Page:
Liverpool stalwart Jamie Carragher has denounced the club's "ruthless" owners over broken promises and profiteering in the most scathing verdict on Tom Hicks and George Gillett Jr. from within Anfield.
In his autobiography to be published Thursday, Carragher does express sympathy with the Americans in saying manager Rafa Benitez publicly undermined them over transfers, but gives a largely critical assessment of a year of turmoil.
The 30-year-old defender hesitantly embraced the Americans when their March 2007 takeover came with a pledge to invest in the team and replace the crumbling Anfield stadium without burdening the Reds with debt.
But Carragher said he was quickly riled by the owners apparently reneging on that pledge, becoming further disgruntled over infighting that triggered "the demise of those values which come under the definition 'The Liverpool Way."'
"For richer or poorer, we'd sold Liverpool to two ruthless businessmen who saw us as a moneymaking opportunity," Carragher writes in "Carra: My Autobiography," published by Bantam Press. "They didn't buy Liverpool as an act of charity; they weren't intent on throwing away all the millions they'd earned over 50 years . They wanted to buy us because the planned stadium offered a chance to generate tons of cash and increase the value of the club."
Carragher, who made his Liverpool debut in 1997, said the owners' worst mistake was claiming no debt would be put on the club's balance sheet when in fact the loans used to buy the five-time European champion created annual interest payments of around 30 million pounds (US$55 million; euro37 million).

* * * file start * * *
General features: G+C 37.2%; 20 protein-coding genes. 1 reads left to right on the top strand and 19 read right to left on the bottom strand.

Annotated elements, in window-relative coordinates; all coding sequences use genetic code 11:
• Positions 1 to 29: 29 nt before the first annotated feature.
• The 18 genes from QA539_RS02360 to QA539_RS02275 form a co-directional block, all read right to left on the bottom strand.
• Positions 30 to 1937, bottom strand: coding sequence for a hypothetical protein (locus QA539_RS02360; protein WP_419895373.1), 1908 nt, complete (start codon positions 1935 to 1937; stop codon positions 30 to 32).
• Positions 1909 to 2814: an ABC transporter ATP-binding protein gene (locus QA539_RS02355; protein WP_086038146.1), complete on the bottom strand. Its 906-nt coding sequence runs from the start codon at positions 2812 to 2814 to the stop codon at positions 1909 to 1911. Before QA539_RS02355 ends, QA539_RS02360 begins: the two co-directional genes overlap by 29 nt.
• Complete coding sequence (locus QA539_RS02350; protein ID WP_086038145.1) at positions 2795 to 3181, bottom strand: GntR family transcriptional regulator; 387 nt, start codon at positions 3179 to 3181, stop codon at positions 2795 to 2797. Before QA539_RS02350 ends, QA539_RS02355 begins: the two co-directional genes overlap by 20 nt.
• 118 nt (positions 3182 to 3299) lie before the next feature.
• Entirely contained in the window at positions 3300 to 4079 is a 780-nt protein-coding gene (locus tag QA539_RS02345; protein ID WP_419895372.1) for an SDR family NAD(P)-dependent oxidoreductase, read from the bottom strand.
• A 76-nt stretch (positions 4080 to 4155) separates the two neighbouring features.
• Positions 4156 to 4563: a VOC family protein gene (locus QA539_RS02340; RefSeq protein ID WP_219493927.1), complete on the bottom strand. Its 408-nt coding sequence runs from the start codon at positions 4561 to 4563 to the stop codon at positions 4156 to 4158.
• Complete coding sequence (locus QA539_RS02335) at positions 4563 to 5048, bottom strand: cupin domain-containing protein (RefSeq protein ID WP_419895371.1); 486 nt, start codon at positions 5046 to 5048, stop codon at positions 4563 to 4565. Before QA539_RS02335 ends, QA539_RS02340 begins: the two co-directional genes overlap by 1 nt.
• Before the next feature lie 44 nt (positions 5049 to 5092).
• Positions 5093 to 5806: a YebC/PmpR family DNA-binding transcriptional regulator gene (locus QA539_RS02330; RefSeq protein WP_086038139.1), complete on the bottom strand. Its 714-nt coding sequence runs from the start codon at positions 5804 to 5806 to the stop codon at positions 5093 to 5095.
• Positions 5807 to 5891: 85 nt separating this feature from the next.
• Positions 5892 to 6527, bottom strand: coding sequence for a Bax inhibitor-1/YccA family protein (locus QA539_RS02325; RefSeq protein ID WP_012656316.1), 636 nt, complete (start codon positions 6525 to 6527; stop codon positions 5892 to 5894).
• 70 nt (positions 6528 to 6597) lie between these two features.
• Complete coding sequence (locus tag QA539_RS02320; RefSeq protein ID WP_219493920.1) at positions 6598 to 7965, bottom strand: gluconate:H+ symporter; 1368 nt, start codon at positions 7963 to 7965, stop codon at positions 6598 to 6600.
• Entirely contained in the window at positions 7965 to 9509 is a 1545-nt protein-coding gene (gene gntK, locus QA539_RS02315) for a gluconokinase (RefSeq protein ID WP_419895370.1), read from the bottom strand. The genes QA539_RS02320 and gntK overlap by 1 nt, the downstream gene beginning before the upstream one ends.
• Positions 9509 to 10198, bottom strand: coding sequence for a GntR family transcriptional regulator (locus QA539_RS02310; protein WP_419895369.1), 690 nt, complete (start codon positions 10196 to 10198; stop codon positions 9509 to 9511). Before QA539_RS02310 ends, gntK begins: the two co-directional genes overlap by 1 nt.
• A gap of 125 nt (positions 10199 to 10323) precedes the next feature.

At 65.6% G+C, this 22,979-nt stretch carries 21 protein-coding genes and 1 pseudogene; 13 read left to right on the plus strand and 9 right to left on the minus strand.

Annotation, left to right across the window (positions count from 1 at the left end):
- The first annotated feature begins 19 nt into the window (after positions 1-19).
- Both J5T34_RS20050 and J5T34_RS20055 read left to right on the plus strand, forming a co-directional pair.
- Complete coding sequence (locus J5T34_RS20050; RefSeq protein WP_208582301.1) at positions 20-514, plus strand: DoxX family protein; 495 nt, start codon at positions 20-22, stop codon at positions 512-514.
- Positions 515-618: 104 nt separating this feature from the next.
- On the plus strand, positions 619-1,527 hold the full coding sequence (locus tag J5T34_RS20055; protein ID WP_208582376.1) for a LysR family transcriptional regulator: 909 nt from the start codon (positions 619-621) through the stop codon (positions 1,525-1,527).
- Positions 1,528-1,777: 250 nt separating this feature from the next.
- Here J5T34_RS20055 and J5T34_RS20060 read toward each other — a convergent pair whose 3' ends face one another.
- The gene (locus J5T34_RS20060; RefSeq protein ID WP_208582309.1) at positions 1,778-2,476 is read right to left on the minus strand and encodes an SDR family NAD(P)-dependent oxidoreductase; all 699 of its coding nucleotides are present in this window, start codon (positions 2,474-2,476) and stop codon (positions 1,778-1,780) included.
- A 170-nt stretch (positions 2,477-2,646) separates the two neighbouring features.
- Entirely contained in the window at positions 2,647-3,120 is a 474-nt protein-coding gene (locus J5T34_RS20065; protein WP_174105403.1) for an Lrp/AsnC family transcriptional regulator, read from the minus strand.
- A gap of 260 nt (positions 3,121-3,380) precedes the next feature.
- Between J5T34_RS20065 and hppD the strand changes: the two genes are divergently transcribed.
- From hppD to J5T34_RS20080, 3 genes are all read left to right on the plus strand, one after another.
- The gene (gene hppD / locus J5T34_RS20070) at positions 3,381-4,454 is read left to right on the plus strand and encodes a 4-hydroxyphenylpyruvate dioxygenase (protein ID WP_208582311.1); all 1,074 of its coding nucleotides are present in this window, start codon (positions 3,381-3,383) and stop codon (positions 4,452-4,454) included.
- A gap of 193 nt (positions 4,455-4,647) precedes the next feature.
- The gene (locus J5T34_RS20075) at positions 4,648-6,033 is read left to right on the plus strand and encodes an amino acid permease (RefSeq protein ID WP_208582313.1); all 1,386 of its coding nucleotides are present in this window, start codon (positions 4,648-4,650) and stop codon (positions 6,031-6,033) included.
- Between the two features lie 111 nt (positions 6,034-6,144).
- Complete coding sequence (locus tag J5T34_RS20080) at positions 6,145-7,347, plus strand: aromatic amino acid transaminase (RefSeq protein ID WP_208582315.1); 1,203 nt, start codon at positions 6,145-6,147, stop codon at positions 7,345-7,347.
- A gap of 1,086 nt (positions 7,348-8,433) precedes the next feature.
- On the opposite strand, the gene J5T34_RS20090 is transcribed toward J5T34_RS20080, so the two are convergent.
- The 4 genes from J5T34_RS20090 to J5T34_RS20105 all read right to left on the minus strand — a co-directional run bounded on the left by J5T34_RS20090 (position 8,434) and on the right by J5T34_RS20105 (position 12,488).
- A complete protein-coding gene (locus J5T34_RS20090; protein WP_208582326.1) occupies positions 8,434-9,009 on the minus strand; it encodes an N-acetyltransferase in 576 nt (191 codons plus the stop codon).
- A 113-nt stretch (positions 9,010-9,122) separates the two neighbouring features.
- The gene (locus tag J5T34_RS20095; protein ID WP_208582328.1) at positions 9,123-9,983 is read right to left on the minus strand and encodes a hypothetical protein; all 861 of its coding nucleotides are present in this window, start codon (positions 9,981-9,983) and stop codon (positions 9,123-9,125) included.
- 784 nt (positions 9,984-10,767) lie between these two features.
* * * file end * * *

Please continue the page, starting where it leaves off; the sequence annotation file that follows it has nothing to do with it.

"Breaking this vow set the first alarm bells ringing, the embarrassing continual changing of the stadium plans was irritating too," he wrote.
Millions of pounds were written off when existing plans to replace the 115-year-old Anfield were ditched after the buyout so architects from Hicks' native Texas could design a more spectacular stadium in the adjacent Stanley Park.
The subsequent global economic turmoil forced the new vision to be scaled down and the club announced last month that the 73,000-seat stadium, which Liverpool hopes will open in 2011, will be delayed "in the short term."
Carragher said the internal strife swelled in the aftermath of the May 2007 Champions League final defeat to AC Milan when Benitez demanded that Hicks and Gillett quickly invest more money in the squad.
"These words sparked a chain reaction that brought problems into the open, almost cost (Benitez) his job a couple of months later, riled Liverpool's owners into an ill-fated meeting with Juergen Klinsmann, and ended Hicks' and Gillett's honeymoon relationship with The Kop (fan base)," Carragher wrote.
Hicks acknowledged talking to former Klinsmann about replacing Benitez last November during their public spat over player transfers. Klinsmann, the former Germany coach, is now with Bayern Munich.
Carragher said he was surprised that Benitez defied standard workplace practice by going public to "slag off your boss." "I understood why the owners were unhappy with him too," he wrote. "They'd been undermined by Rafa and now they were undermining him. "It was a political rather than football battle, and although the fans wanted to see it in black and white terms, with the owners the bad guys and Rafa their hero, I saw far more shades of gray."
Fans hoped a resolution to the Anfield infighting would be reached in February when an oil-rich Dubai consortium tried to buy the club, but Hicks refused to sanction a sale. Gillett Jr. wanted to accept Sheikh Mohammed bin Rashid Al Maktoum's offer. While the UAE buyout offered stability, Carragher was "disgusted" by the fact the Americans could have each profited nearly 100 million pounds (US$176 million; euro125 million) from their year in charge.
"Think how many world-class players that 200 million pounds could have brought to the club," Carragher wrote. "Instead, if Gillett and Hicks did sell, they or their banks would make a huge profit. I felt ill thinking about it."
Carragher has urged the hierarchy to put aside their differences and personal agendas to restore dignity to the club as it strives to win its first English title since 1990.
The Reds hosts defending champion Manchester United on Saturday. "We can't have arguments played out in public every week, and we can't ever hope to catch Manchester United and Chelsea if we're too busy scrapping with one another to take the fight to them," Carragher wrote.